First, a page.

Diabetes patient gets independence back with insulin injections
Although some fear the needle, technology has made process easier and more convenient
After being diagnosed with Type 2 diabetes in 2006, Madam Hajjah Patimah Ideris had to take 10 pills daily and experienced side effects such as dizziness and nausea.
One morning in 2015, Madam Hajjah fainted from hypoglycaemia, a condition where a person's blood glucose levels are lower than normal, and her doctor suggested she switch to insulin injections.
The injection controls blood glucose levels in a diabetic when there is a lack of insulin production by the body, and it is administered when oral medication fails.
Madam Hajjah started nightly insulin injections using the BD Ultra-Fine Pro 4mm pen needle.
She was initially apprehensive and even a little fearful of injecting herself, but her concerns soon evaporated, along with the dizziness and nausea.
She started her favourite Zumba lessons again and took walks without any discomfort.
Speaking to The New Paper, the 72-year-old retiree said: "Administering the injection has become a routine... Being independent and going out alone is something I enjoy now. Before the treatment, I was too tired and giddy to step out of the house."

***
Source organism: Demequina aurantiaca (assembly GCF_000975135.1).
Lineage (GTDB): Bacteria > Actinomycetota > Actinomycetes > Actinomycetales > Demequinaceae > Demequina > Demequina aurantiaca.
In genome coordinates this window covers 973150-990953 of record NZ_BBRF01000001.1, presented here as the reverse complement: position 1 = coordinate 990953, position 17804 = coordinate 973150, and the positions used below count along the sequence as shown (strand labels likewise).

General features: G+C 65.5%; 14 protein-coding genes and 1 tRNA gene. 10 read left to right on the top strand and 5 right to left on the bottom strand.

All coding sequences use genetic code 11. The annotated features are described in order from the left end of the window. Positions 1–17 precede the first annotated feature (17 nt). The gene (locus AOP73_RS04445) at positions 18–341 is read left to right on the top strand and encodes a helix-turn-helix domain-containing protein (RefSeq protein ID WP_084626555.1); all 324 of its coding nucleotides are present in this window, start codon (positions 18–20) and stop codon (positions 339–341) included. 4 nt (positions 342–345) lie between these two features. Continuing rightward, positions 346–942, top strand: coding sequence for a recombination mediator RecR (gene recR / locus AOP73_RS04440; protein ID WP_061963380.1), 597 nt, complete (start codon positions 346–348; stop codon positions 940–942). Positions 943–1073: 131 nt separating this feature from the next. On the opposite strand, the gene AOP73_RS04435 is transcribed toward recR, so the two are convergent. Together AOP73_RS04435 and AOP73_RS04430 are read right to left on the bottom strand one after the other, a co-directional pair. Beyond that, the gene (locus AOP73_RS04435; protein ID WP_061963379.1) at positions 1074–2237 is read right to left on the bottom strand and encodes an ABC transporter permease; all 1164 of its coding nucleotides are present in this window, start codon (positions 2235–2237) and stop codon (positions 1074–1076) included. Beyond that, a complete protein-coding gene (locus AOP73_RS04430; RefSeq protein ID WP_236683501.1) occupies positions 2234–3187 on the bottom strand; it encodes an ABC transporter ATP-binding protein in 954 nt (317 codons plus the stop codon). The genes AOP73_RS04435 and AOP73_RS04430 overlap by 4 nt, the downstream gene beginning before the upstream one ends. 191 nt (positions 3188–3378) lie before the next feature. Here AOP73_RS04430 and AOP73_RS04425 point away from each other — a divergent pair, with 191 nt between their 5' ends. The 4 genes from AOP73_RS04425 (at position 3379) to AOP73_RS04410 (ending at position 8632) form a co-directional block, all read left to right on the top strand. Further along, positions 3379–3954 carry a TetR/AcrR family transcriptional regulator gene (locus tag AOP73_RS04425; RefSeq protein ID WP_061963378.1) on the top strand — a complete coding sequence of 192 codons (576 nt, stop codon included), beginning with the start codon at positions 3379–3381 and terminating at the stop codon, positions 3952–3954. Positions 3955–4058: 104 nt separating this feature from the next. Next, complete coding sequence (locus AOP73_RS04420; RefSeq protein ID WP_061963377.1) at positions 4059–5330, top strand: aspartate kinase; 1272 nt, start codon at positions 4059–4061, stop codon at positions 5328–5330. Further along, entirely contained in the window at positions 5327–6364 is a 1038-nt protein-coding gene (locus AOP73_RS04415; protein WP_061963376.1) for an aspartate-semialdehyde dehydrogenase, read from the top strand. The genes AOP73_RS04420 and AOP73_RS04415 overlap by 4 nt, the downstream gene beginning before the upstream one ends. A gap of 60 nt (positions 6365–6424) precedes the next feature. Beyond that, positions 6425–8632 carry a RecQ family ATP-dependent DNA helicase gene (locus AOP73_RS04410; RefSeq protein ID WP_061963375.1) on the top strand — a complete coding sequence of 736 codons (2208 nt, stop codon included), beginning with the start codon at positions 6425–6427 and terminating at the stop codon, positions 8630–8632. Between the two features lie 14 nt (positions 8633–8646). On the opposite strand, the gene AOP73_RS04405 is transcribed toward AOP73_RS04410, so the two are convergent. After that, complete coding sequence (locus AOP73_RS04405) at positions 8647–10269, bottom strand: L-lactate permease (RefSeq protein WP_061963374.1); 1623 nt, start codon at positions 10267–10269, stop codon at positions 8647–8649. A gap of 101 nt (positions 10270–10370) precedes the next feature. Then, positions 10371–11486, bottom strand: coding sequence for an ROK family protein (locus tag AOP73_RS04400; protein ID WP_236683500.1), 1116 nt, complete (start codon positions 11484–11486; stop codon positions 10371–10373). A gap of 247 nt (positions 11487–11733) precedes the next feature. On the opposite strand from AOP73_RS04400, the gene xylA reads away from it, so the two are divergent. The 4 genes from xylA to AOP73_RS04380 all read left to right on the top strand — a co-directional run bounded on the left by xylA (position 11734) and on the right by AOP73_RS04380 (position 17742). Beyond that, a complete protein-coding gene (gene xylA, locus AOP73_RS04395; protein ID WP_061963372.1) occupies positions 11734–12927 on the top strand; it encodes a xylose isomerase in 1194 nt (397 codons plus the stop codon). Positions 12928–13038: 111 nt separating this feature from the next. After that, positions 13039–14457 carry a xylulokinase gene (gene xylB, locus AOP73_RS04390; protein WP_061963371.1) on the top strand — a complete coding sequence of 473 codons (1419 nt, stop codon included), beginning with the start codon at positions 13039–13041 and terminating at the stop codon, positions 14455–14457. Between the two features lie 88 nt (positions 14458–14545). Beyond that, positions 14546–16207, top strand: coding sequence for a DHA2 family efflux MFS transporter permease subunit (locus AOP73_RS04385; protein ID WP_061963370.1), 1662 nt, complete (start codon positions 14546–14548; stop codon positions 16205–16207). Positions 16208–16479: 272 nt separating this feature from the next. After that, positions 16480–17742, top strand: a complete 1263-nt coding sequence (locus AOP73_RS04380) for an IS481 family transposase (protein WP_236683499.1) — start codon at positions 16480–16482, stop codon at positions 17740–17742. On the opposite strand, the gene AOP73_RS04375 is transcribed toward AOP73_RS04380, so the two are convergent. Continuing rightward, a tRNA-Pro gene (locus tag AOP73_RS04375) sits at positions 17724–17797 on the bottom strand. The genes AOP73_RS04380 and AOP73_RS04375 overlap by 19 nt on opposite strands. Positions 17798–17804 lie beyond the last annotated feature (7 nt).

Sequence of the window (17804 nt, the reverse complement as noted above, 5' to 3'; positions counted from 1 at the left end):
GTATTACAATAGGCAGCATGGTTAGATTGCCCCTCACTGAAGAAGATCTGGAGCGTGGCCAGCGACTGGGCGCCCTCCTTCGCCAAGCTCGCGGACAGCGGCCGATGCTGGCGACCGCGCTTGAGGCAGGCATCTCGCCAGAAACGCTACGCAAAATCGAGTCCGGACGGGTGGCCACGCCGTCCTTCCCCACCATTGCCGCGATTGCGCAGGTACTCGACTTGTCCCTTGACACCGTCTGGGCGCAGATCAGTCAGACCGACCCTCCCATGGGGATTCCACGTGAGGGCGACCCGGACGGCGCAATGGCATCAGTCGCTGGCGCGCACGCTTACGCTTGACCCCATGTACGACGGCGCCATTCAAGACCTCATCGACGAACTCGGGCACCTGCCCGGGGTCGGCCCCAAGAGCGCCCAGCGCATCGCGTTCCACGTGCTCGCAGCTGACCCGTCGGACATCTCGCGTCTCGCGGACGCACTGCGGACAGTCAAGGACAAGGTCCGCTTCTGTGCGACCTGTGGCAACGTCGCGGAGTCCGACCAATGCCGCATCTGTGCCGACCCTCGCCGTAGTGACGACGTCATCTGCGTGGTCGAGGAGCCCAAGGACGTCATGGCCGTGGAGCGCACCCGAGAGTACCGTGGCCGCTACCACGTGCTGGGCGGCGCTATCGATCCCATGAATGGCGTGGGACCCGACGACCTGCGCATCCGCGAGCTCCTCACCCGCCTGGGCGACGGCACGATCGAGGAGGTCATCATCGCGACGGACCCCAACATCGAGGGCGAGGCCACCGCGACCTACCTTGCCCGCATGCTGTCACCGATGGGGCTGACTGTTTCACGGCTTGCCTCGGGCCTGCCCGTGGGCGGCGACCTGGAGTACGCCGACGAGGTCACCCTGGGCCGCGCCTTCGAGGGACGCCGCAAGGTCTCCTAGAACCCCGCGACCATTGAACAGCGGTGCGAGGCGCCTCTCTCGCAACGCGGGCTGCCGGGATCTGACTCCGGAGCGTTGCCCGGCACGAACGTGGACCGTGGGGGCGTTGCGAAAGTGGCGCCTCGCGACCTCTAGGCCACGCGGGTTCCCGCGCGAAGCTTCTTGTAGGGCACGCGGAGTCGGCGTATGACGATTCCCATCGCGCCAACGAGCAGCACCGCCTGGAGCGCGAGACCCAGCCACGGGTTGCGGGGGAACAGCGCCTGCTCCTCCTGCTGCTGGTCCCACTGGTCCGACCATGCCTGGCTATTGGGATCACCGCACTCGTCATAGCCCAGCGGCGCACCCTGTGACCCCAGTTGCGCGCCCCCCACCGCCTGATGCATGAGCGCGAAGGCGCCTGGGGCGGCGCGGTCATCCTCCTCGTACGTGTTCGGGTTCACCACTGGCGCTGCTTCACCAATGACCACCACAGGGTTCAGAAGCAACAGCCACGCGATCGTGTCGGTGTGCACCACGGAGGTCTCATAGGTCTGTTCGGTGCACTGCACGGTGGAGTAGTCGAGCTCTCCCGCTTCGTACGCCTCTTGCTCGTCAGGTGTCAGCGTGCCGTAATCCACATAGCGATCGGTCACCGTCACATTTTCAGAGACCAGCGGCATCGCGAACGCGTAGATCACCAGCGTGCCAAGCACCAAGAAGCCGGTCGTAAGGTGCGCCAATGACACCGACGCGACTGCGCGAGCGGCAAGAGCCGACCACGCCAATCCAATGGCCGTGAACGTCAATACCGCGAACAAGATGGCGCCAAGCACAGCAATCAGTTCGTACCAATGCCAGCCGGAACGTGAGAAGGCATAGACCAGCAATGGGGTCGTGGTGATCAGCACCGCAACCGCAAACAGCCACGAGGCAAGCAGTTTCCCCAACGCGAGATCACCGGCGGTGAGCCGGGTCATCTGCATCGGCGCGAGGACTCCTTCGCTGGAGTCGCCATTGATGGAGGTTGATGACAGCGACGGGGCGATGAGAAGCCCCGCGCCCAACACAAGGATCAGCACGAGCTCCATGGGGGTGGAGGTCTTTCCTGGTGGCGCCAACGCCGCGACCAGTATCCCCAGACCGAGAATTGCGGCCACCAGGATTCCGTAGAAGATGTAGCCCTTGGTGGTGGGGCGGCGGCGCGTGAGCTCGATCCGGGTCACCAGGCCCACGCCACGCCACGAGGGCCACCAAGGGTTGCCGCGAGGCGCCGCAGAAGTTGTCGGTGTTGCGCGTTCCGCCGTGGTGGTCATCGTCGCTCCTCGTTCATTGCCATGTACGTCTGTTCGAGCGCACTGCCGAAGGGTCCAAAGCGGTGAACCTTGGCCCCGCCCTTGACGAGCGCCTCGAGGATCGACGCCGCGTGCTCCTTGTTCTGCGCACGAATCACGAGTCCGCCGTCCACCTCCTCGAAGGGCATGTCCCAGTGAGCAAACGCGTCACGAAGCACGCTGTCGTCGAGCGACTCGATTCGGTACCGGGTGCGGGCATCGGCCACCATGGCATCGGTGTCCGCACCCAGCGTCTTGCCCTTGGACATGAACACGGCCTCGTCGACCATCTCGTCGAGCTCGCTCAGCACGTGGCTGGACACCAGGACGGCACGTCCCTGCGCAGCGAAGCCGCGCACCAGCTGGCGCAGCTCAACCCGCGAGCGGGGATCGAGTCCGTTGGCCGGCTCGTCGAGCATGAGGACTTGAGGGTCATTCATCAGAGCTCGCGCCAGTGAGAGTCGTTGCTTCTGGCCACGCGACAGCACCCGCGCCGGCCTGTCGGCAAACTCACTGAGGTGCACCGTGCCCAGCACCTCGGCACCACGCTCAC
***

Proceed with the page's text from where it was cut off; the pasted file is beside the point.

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There were 640,000 patients in Singapore with diabetes last year, and the number is estimated to reach one million by 2050.
Approximately 75,000 patients require regular insulin injections to maintain glycaemic control.
Those who need insulin injections may find it difficult to accept or comply with the treatment because of various misconceptions.
Dr Shailendra Bajpai, regional medical director for greater Asia at global medical technology company BD, told TNP: "They may fear the prick and pain from needles, hypoglycaemia and the social stigma of insulin injections.
"Physically, they may also face difficulty with insulin delivery due to challenges with hand grip, visual impairment or lack of education on proper injection techniques.
"But insulin injections are now easier and more convenient to administer with insulin pen needles, and technological advances and innovation in the insulin delivery space have allowed for a reliable, consistent injection experience."
While the transition to pen needles can be an anxiety-ridden process for some, Ms Daljit Kaur, a diabetes nurse educator from non-profit organisation Diabetes Singapore, said it is her job to "reassure and train patients to ensure the proper administration of insulin therapy".
She stressed that the right pen needles are thin and "less painful than a finger prick".
She added: "Confidence building and reassurance are of utmost importance. These can take the form of health education, product awareness and even product demonstrations across the range of available pen needles to address any misconception and anxiety felt by the patient."